Studio Visit with Andrew Alford
It's always a fun day when Andrew Alford stops by! Andrew, the creative mind behind our infamous Animalistic Animals collection, visited Astek HQ and answered some questions for us (he likes wombats and hates raisins, in case you were wondering).
With more than 20 years of design and creative direction experience behind him, Andrew continues to make waves in the interior and product design industries. Recognizable for his unique perspective and fresh ideas, his CV includes designing more than 30 hotels for AJ Capital Partners (including all Graduate hotels and restaurants), as well as the award-winning Pontchartrain Hotel in New Orleans, LA. Prior to his work at AJ Capital Partners, Andrew's experience ranged from being the Style Manager of Kimpton Hotels and Restaurants, as well as the founder and principal of Andrew Alford Design Studio, servicing clients ranging from Joie de Vivre to Starwood.
Read on to learn more about his thoughts on design, love of color, and why he refuses to be pigeon-holed into a particular style.
You're waging a war against beige. Does your distaste for beige have an origin story?
Funny story! I grew up in Akron, OH and when I was a junior in high school, we took a class field trip to the local art museum. The museum was doing an amazing collaboration with the world renowned polymers department at the University of Akron. The polymer scientists had been studying the plasticity and strength of various breeds of spiders’ webs and then using that research to alter the qualities of the spiders' silk. They involved the art museum when some of their test subjects started building webs in a rainbow of saturated colors. Long story short, a genetically altered rainbow spider bit me on a class field trip and when I woke up I hated beige. Or, I’ve just loved color since the day I was born.
Where does your love of color come from? Do you have a favorite color or color combo?
I really do see my love of color as a hard wired trait. When I was four, my mom gave me my first design job. She let me pick wallpaper for my bedroom. I had a very clear vision that I wanted a “wall of crayons!” and I forced my poor parents to scour wallpaper stores looking for the exact thing I had in my head. My true vision was to have Crayola’s in strong colors, but all we found was a very 1970s lemon yellow, avocado, and pale orange hippy dippy pattern of cascading crayons. Punchline, I was stuck with it until I was almost fifteen. I can still picture the exact yellow, green, and orange in that pattern and I can say with complete certainty that I have never used those colors in my professional career. On the flip side, hot neon coral. That’s my all time favorite. I almost view it as a neutral.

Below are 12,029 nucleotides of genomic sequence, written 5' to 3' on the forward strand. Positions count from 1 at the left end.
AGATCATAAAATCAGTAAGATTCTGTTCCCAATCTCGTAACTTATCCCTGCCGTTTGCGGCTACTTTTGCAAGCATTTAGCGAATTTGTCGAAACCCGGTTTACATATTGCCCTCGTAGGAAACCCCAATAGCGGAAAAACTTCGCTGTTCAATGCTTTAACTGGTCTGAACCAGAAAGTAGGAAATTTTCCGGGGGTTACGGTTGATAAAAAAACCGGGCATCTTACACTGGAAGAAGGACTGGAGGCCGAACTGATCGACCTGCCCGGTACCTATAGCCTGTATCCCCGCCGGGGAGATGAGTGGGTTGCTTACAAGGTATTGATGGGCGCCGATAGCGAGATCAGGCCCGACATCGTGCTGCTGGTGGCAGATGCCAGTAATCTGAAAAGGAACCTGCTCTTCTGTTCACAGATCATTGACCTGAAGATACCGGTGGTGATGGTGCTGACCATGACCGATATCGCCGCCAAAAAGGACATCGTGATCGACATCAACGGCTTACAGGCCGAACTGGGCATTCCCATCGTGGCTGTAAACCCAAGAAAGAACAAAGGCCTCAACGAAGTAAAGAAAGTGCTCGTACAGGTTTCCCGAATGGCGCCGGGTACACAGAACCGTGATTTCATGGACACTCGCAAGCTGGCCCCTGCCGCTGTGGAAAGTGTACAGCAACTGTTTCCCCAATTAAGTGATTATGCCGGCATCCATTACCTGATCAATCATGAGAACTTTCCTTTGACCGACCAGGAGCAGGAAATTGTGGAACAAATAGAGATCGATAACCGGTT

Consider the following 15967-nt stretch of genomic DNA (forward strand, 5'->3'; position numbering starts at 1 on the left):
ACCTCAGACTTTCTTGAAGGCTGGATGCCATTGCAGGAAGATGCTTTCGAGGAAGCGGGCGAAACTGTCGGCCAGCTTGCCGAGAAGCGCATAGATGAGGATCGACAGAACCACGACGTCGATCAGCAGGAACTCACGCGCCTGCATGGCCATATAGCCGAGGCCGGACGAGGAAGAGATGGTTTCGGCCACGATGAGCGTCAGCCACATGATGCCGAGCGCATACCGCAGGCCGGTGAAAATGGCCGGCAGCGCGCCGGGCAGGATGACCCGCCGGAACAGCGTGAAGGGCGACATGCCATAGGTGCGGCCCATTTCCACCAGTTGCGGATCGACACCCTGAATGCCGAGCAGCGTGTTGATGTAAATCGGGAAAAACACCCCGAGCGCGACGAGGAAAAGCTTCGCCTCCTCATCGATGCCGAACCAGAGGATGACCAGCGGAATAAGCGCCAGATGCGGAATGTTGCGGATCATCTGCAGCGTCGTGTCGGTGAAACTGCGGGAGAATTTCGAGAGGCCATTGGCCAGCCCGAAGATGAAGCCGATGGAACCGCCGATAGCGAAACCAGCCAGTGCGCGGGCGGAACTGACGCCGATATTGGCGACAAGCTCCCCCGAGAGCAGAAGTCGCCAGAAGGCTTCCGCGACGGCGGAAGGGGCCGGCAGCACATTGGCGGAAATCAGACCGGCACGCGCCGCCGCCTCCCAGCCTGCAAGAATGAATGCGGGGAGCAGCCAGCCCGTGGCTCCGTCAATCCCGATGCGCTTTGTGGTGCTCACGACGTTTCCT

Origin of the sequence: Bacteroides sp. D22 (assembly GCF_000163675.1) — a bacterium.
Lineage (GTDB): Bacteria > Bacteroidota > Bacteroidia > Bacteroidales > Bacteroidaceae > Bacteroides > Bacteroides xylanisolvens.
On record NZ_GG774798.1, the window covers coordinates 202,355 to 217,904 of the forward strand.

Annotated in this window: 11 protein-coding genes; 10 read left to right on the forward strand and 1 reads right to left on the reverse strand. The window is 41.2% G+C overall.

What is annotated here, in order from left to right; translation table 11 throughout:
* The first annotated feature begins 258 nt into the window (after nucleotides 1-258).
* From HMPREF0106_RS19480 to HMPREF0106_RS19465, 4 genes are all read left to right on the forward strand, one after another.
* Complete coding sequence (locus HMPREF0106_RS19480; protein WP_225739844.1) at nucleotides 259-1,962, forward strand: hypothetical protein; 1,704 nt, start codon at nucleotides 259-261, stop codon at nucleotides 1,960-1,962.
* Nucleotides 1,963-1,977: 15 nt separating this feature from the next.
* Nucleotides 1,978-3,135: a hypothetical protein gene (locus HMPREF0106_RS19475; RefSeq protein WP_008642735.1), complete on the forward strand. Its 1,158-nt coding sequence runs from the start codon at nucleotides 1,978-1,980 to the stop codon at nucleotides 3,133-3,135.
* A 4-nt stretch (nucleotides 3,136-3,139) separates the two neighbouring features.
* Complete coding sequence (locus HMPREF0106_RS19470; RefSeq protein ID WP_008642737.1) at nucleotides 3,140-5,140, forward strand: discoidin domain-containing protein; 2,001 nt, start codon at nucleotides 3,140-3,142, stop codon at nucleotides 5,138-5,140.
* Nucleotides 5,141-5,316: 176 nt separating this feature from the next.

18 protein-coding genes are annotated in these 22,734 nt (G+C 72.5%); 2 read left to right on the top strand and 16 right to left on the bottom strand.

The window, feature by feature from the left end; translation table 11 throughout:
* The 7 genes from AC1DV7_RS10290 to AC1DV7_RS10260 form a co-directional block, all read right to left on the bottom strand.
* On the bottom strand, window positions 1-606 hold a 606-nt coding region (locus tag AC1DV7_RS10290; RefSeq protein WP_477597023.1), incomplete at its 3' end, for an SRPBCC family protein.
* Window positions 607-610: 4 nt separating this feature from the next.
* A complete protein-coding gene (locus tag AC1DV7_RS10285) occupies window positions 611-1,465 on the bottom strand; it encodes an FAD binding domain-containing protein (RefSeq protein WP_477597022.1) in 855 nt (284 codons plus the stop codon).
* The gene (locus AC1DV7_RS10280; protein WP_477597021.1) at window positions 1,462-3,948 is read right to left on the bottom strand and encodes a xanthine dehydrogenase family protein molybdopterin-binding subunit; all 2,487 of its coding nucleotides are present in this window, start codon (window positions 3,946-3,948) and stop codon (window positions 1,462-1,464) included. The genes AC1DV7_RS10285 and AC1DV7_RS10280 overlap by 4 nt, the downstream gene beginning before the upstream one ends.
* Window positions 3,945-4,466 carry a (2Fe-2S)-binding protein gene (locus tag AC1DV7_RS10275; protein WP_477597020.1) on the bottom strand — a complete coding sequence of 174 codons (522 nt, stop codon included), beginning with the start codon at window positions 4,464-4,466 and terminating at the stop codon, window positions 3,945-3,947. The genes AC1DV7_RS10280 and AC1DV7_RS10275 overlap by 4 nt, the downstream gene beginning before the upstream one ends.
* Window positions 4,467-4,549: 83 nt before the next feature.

How would you describe your design style? Any particular inspirations behind it?
How would I describe my design style? I don’t think I would. As a creative and an artist, I strive to have a career like David Bowie, where there are chapters and phases and threads, but not one style. I hope this comes across as pretentious as it’s intended, but I would rather be known for a design philosophy that transcends beyond physical notions of time and form. But I also want to be the guy that builds an entire hotel brand based on juvenile potty humor. I’m actually not joking about that if anyone wants to invest $150 million in beautiful fart joke hotels. (I’m really not kidding.)
You're quite the snazzy dresser. What's your relationship to fashion? Does it inform your interiors?
I have a very personal relationship with my wardrobe. There’s an obvious fun to it, but for me it goes much deeper than that. I genuinely believe that every moment of my life should be lived as creatively as possible. My wardrobe allows me to express my thoughts and ideas in so many different ways depending on what’s going on inside my heart and my head. Like many creatives, I struggle with depression and anxiety. Putting on something bright and wacky can often help boost me out of a low point by reminding myself of who I really am and what I’m about. Outside of creative expression though, the other important function of my clothes is to overcome social awkwardness. I wouldn’t necessarily describe myself as shy, but I’m not good at initiating conversations. If I’m wearing something eccentric, I never have to be the one to start a dialogue. Someone always comes up and says something to me first.
Tell us a secret! What's something people might be surprised to learn about you?
I can tie a cherry stem in my mouth.